I have been watching the latest femosphere kerfuffle (there have been a couple lately) with great interest. This one started at Morphing into Mama, in a post entitled "False Advertising" in which the author opined that:
. . . Personally, I think it would be unfair to Husband if I gained a bunch of weight and did nothing about it . . .
. . . [i]t would be false advertising if he’d married his 120 pound girlfriend and ended up with a 160 pound wife.
. . . I had plenty of friends who had grown their hair long while single, only to cut it all off in favor of a “practical style” soon after the nuptials. I always thought this a bit unfair – sort of like false advertising. These women used their long hair to attract their husbands, but once the deal was sealed, they’d cut it all off.
This post set off a firestorm of criticism at a number of different blogs. You can see the trackbacks at the post. I first became aware of the controversy over at Twisty's place. The idea of "false advertising" apparently struck a chord.
I am a married woman. I care about how I look. I also care about what my husband thinks about how I look. I also care about how my husband looks-- although, oddly, I always think he looks incredibly handsome no matter what. These are not overarching concerns in my daily life, however, and I hope that I keep appearance-related issues in perspective. Here is what I think about Morphing into Mama's post and the issues raised:
1) It is bothersome that the author seems to accept without question a terribly cold and commercial view of marriage. Her terminology endorses the commodification of our bodies as part of the marriage "contract." The problem with that, of course, is that commercial relationships are, by nature, cold-hearted, selfish, and conditional. Marriage is supposed to be warm-hearted, selfless, and unconditional (with certain important exceptions, such as the condition that there be no violence in the marriage).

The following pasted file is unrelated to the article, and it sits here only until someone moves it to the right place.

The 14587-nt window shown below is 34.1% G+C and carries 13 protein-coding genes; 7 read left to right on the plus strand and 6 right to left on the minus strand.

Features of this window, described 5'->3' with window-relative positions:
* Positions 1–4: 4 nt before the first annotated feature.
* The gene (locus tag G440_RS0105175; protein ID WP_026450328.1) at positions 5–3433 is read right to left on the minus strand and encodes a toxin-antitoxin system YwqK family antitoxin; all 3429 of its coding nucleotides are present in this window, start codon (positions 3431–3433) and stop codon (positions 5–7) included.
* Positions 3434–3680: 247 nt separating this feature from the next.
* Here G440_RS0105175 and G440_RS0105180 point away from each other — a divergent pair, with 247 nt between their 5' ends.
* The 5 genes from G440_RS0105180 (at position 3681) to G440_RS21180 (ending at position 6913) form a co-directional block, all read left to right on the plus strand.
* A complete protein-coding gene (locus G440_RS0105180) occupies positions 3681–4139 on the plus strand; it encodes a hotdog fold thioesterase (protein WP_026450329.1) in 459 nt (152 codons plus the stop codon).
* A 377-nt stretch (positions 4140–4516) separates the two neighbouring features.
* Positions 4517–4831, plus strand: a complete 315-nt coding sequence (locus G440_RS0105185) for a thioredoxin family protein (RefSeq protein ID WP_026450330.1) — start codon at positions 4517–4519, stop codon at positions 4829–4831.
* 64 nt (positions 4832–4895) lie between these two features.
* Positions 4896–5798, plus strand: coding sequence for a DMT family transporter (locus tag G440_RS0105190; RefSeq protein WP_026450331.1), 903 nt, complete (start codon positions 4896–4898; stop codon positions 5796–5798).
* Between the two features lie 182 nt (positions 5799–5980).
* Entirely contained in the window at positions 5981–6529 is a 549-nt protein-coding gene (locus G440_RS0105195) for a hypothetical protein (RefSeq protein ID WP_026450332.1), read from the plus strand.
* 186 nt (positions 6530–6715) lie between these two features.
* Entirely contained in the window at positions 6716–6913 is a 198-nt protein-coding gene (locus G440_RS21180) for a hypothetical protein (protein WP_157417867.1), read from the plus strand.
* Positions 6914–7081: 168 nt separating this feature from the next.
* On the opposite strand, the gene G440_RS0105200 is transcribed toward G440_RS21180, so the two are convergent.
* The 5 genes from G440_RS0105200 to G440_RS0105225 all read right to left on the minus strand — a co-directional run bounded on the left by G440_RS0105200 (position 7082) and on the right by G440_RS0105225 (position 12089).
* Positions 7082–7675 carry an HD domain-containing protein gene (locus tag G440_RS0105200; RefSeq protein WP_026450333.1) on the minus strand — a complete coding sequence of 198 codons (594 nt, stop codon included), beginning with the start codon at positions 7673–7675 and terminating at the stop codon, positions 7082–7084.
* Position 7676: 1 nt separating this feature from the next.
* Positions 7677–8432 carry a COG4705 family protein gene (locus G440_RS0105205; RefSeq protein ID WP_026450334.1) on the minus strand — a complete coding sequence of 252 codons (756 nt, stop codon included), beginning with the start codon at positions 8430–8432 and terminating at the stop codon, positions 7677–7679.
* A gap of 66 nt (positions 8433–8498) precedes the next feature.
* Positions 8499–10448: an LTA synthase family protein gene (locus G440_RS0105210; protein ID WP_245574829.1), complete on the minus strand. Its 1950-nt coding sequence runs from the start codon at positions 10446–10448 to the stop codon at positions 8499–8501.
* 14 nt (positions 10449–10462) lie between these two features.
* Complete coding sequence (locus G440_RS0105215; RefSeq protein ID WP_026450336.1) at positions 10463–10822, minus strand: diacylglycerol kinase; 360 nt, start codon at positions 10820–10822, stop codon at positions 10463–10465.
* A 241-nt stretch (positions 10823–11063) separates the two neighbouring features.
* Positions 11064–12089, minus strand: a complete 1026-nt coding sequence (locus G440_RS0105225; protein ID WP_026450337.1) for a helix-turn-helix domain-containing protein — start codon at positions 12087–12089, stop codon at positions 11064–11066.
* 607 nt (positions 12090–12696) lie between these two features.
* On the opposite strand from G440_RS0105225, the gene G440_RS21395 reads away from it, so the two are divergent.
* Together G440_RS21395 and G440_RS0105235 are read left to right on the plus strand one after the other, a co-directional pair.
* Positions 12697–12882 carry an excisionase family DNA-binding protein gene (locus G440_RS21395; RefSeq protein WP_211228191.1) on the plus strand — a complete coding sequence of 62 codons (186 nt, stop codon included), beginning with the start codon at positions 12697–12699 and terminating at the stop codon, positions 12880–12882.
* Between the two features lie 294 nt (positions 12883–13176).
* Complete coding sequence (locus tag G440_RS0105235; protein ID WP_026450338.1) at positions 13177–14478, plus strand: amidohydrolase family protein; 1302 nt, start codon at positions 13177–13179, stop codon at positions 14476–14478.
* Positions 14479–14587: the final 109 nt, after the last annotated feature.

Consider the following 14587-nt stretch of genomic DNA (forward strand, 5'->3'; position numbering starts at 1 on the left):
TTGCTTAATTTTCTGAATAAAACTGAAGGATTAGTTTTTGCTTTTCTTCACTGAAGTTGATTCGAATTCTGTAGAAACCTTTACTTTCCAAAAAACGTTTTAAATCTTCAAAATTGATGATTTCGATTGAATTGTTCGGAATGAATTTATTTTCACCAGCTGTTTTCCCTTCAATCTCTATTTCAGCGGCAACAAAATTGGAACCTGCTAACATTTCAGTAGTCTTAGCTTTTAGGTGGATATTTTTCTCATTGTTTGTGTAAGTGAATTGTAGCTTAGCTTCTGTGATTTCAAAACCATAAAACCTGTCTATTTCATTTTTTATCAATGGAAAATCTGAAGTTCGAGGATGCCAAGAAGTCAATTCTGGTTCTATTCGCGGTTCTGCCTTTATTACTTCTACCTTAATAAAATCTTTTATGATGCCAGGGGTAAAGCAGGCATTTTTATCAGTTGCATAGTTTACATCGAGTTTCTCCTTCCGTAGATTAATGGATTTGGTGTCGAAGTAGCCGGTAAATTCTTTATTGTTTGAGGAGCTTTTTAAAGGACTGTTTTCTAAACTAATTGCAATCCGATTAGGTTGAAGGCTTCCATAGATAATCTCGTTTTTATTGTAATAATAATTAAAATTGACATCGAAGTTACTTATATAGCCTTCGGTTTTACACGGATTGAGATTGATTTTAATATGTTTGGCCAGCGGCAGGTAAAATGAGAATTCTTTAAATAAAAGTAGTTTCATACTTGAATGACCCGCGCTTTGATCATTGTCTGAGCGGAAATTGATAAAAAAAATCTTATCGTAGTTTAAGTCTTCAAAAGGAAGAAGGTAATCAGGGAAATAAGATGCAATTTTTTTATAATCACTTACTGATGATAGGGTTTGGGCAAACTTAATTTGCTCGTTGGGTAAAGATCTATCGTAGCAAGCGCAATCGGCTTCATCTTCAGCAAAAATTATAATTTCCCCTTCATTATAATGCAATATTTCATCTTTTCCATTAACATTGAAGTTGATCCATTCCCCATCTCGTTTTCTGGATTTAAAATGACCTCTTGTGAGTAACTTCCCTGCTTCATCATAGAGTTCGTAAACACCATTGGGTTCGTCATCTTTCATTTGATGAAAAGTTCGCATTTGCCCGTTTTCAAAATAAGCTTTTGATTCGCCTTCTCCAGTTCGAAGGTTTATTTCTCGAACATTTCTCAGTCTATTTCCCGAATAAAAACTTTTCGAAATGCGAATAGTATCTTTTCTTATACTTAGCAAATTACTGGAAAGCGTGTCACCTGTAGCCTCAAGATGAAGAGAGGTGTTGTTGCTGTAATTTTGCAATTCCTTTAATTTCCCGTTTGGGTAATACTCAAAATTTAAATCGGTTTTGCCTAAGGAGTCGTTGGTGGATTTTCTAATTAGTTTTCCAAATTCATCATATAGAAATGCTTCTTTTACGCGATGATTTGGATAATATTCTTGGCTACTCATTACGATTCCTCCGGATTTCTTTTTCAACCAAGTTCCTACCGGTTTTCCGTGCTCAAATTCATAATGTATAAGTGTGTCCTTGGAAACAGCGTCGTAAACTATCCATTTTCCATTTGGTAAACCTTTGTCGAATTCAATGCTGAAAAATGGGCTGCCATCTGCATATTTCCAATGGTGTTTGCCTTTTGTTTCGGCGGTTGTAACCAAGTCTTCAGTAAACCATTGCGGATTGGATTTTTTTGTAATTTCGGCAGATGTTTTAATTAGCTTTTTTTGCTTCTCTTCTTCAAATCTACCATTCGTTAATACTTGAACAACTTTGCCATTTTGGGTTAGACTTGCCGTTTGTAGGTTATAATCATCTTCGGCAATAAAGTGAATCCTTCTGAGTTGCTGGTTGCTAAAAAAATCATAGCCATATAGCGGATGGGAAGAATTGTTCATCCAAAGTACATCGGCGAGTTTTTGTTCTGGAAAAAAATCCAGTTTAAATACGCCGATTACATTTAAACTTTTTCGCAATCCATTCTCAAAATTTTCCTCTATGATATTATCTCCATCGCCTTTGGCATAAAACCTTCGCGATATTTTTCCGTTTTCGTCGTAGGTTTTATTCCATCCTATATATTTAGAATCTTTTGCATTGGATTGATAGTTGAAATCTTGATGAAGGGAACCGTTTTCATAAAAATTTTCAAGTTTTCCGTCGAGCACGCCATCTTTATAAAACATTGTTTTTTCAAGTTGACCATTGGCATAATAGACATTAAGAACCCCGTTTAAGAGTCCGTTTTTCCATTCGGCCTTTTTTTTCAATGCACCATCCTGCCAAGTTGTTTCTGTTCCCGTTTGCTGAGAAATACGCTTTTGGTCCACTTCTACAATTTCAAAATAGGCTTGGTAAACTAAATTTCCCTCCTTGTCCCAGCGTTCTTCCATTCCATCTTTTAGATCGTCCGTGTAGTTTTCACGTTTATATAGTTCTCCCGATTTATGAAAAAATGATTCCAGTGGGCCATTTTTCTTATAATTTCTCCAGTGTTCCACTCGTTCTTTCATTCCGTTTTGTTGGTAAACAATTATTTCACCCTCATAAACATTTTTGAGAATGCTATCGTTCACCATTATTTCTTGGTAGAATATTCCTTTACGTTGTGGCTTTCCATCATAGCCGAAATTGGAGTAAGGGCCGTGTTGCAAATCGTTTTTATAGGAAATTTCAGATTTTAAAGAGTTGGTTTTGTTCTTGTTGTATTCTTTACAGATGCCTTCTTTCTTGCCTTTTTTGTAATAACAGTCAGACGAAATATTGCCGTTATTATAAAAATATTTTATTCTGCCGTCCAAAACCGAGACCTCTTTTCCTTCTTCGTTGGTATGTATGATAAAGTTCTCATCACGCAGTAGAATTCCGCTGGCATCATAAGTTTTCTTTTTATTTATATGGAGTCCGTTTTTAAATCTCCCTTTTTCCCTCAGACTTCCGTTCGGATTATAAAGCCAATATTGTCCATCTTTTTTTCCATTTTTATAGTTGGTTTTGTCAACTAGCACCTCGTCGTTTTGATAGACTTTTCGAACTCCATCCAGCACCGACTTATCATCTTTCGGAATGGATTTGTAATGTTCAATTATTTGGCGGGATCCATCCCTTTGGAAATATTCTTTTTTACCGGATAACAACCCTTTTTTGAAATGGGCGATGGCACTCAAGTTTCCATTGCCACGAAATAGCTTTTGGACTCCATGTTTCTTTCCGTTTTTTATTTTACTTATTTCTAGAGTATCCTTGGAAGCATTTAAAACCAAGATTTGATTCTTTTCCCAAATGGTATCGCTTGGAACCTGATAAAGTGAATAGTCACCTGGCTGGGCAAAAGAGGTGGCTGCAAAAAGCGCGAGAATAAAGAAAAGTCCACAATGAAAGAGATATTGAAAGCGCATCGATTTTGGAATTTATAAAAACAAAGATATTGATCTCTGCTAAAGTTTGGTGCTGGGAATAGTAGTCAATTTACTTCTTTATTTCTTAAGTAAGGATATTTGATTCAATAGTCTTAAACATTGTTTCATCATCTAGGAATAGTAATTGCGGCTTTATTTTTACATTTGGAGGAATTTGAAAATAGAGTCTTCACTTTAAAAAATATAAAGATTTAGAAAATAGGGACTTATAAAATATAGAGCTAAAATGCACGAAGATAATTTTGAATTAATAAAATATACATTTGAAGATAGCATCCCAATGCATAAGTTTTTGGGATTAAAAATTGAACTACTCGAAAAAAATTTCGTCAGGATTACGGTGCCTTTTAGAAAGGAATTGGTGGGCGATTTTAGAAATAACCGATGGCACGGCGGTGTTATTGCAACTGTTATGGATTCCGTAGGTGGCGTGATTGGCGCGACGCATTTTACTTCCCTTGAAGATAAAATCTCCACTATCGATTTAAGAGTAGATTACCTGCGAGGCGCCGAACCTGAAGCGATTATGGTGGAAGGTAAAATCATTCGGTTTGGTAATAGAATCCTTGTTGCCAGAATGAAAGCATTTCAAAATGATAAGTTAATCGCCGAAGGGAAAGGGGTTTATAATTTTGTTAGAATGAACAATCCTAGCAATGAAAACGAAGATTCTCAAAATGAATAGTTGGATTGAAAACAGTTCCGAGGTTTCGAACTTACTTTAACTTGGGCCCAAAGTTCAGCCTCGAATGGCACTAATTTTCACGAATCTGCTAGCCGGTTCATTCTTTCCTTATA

2) When a commericalized view of marriage prevails, EVERYONE loses, and certainly, women lose. Sure, Morphing says that both men and women have an obligation to maintain their looks for the sake of their partners. But traditionally, it is women's bodies that are the commodity and it is we who are valued for our looks more than for our other qualities. Thus, women are more prone to intense insecurity about our weight, our age, and other factors relating to our physical appearance. It wasn't so long ago that our position in society, or even our very survival, depended upon it.
3) I feel some degree of social obligation to pay attention to how I look. I have obligations, within reason, to those around me. Thus, I take a shower every day even when I don't feel like it. I dress up when I go to a wedding, a funeral, a court appearance, or a church service, in order to show respect for the occasion. I try to look presentable when I go to the corner store. And yes, I want my husband to think that I am pretty. I take some steps toward that end, both for myself and for him, such as trying to eat well, exercise, and take care of my skin.
4) My body, however, belongs first and foremost to ME. If my husband were to turn to me and say, "Wow, it would be cool if you got breast implants," I would say, "It's not happening." (Actually, I'd probably have a lot more to say than that.) If I cannot work a diet and exercise regimen into my schedule because I have other priorities, that's that.
5) Both parties should have a deep understanding going into a marriage, or other type of life partnership, that good looks (however we define good looks) are transient. Our bodies change. We go grey and bald. We become wrinkled. We get sick. We develop varicose veins. Our teeth turn yellow. Both parties should recognize up front that they are, at times, going to see each other at their worst -- vomiting, sweaty, giving birth, bloated, smelly, wearing unflattering clothes, whatever. Both parties have the right to feel confident that, even at their very worst, they will have the love of the other.